Thursday, January 28, 2016

snowflakes, part 3

by horace p sternwall

illustrated by eddie el greco and konrad kraus

editorial consultant: Prof. Dan Leo

part three of three

for previous episode, click here

to begin at the beginning, click here

anatole france and i trudged through the falling snow, with him leading the way.

he did not vouchsafe any further information and i did not ask him any questions.

i was expecting at any minute to see a golden castle - or at least a castle - appear on the horizon.

instead the snow got heavier, and the trees thicker, as we entered a dense forest.

eventually we saw a few wisps of gray smoke, and then a small windowless hut, from which the smoke was emanating.

i suggested to my guide that we seek shelter in the hut, for a brief rest.

but he laughed and turned to me. “rest? we have reached our destination, young man. this is the king’s castle. from the smoke we can assume that his majesty is at home, no doubt accompanied by his lovely daughter.”

i had no reply to this. we approached the hut, lifting our feet high through some drifts of snow.

m france rapped on the not very stout looking wooden door, and a deep voice cried. “enter!”

we entered, upon a cozy scene.

the hut was largely filled by a black stove, which seemed to be producing more warmth outside the hut than inside it.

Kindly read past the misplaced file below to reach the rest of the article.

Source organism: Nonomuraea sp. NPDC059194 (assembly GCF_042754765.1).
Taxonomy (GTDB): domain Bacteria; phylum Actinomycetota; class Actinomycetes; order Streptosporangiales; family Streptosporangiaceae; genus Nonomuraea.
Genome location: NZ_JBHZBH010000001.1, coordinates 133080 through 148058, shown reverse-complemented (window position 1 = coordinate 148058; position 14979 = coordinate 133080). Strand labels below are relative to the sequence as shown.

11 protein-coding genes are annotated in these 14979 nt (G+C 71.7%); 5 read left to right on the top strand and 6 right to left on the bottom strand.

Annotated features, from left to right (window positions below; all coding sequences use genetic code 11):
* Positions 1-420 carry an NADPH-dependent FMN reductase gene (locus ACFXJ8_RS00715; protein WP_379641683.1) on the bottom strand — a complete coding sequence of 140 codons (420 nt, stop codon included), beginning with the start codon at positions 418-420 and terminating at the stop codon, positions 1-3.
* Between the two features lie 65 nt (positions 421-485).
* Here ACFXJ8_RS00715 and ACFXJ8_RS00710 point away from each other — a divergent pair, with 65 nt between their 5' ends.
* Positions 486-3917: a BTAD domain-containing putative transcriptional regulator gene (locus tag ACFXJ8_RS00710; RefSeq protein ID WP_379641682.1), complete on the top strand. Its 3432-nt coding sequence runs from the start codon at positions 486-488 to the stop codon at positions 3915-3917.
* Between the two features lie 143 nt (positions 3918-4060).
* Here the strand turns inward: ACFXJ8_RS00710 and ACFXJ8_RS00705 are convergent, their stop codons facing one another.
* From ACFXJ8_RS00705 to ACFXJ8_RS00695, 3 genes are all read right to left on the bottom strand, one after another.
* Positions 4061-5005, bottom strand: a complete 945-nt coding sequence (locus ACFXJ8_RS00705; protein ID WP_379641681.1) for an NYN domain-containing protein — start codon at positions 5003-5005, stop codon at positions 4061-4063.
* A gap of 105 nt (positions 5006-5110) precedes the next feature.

two stout figures occupied two chairs, one on either side of the stove. if there were chairs for guests, i did not remark them, and m france and myself remained standing throughout my interview.

the only other items of furniture were a small table in front of the stove, and a couple of barrels under a heavily boarded up window, which, as it was on the other side of the hut from our approach, i had not noticed before.

the gentleman whom i took to be the king glared at me. he was a stout looking fellow of advanced years, with a rough white beard. although i did not note the resemblance at the time, and he was not introduced to me as such, in later years i recognized a strong likeness to photographs of the celebrated author victor hugo.

on the other side of the stove sat a woman of completely indeterminate age, with her hair fastened in a bun and wearing a coarse dress of plainest gray. she was never to speak throughout the proceedings. as i would later recognize - or imagine that i recognized - the king as victor hugo, i would later judge this princess as having been george sand.

such confused thoughts as were going through my head were interrupted by the king addressing me in his loud voice - “are you ready to proceed, young man?”